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Posted July 24, 2011
Extremely amazing book
My aunt gave me this book a few years ago. At first, I thought it was just some gibberish by some old hippie who wanted to make a quick buck by publishing his so-called enlightening experiences. However, when I flipped through the pages, I found myself actually interested in his words. Next thing I knew, I was doing the activities he suggested, and I experienced many moments of piece.Was this review helpful? Yes NoThank you for your feedback. Report this reviewThank you, this review has been flagged.
It's a wonderful book. You have to read it with an open mind, and a willingness to try and understand the author.
Posted July 31, 2007
An inspiring, utterly unique compendium of Brezsny's rich and hilarious philosophy. At once high-minded, practical, and off-the-wall, Brezsny pokes fun at dogmas of all stripes while goading readers to look within to find their own muse. Filled with anecdotes, quotes, pronoiac news items, and exercises, this fantastic book never gets old.Was this review helpful? Yes NoThank you for your feedback. Report this reviewThank you, this review has been flagged.
Posted July 24, 2005
Follow your rowdy bliss!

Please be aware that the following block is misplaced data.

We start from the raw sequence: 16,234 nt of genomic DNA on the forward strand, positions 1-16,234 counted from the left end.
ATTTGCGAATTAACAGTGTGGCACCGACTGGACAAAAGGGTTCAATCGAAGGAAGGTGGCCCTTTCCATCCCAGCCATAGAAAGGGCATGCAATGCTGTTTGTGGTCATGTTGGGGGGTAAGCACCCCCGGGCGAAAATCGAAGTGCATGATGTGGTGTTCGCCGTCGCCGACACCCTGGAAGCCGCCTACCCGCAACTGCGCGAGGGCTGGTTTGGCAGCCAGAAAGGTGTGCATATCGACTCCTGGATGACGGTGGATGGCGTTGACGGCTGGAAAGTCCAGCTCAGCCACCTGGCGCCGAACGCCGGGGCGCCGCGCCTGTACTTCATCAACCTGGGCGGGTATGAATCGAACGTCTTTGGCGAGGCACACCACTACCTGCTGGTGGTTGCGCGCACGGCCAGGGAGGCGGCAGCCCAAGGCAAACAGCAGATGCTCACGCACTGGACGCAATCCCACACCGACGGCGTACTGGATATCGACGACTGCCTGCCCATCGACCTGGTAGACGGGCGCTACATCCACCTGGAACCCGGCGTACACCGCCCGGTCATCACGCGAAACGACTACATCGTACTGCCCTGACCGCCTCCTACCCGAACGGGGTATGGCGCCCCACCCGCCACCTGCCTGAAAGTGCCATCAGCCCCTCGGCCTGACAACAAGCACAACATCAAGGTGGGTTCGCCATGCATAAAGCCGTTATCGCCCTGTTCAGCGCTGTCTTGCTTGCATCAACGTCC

Pronoia is a philosophy book of a most unusual stripe. It takes a lot of the ideas that Breszny has developed on the Free Will Astrology site and particularly that he included as themes in his amazing novel, The Televisionary Oracle, and expands on them, shaping them into a chaotically coherent philosophy of life. The style is undeniably Breszny-- quirky, irreverent, soulful, linguistically athletic, challenging, hopeful. This is not your college Philosophy 101 class's philosophy book. It's structured rather freewheelingly, part creative workbook (including spaces for you to write your own thoughts and even your own chapter), part essay collection, part word art (noting the inclusion of 'homeopathic medicine wheels' that cram negative information in a circular paragraph enclosed by healing symbols and words), part exuberant poetry slam, part instruction manual for the inner development of 'rowdy bliss'. Big and packed full of interesting information and musings, illustrated lavishly with quirky graphics and nifty fonts, it is the kind of book that you can either read straight through or flip around, seeing where the pages fall in a somewhat bibliomantic attempt to receive an eccentric oracle. One thing's for sure, one reading is not enough to completely absorb everything this book contains, but it will be a pleasure to go back and re-read many times in the future. No doubt the less whimsically inclined would regard this book with a raised eyebrow and no little incredulity Breszny's a holy fool, a sacred clown, and he can be downright outrageous and goofy even when he's at his most heartfelt and profound. Cynics may find his relentless optimism over the top. But this is a smart man who's invested a tremendous amount of contemplation and personal experience into every idea he proposes. He is in no small measure radical, as he challenges the assumptions about the bleakness of the world that are so constantly fed to us. His optimism and faith are not at all blind nor are they syrupy or saccharine he addresses the existence of sorrow and suffering in the world and encourages his readers to adopt the scientist's tools to test and evaluate our beliefs. At the heart of his philosophy is that we all have the right to experience tremendous joy in our lives, the ability to shape the world around us, and the unceasing gifts of a benevolent universe that longs to help us and communicate with us. He takes the previously-little-explored concept of 'pronoia' and expands it into a creative, active, loving, lusty way of life. Not for him is the traditional religion's dichotomy of material=bad vs. spirit=good nor the 'fluffy newage' optimism that shoves the shadow self into the closet and slams the door. He proscribes neither quivering submission to and timid requests of a scornful punisher deity, nor spartan rejection of the world in seeking a cold and lonely enlightenment. His ideas belong in the world, not apart from it they go boldly into crowds creating beauty and weirdness, offering a hand to others, and proclaiming the dangerous notion that the world is a rich and beautiful place. He recruits 'guerrilla prayer warriors' and sacred artists and tantric clowns with a charisma and dedication that is thrilling in its possibility and irresistible in its charm. This is not a book to read if you are determined to be unhappy or if you don't want your world shaken up a bit. However, if you have the sneaking suspicion that leading a happy, fulfilled life might just not be a heresy, or you are tired of the status quo and eager for a truly unusual point of view, or if you need the kind of healing that makes you laugh and cry at the same time, or if you have already been crusading for beauty, truth, freedom, and love-- you need this book. It is hope and humor and beauty and love. Discordians and adherents of the Church of the Subgenius, both of which are mentioned favorably within, and tricksters of all stripes may particularly enjoyWas this review helpful? Yes NoThank you for your feedback. Report this reviewThank you, this review has been flagged.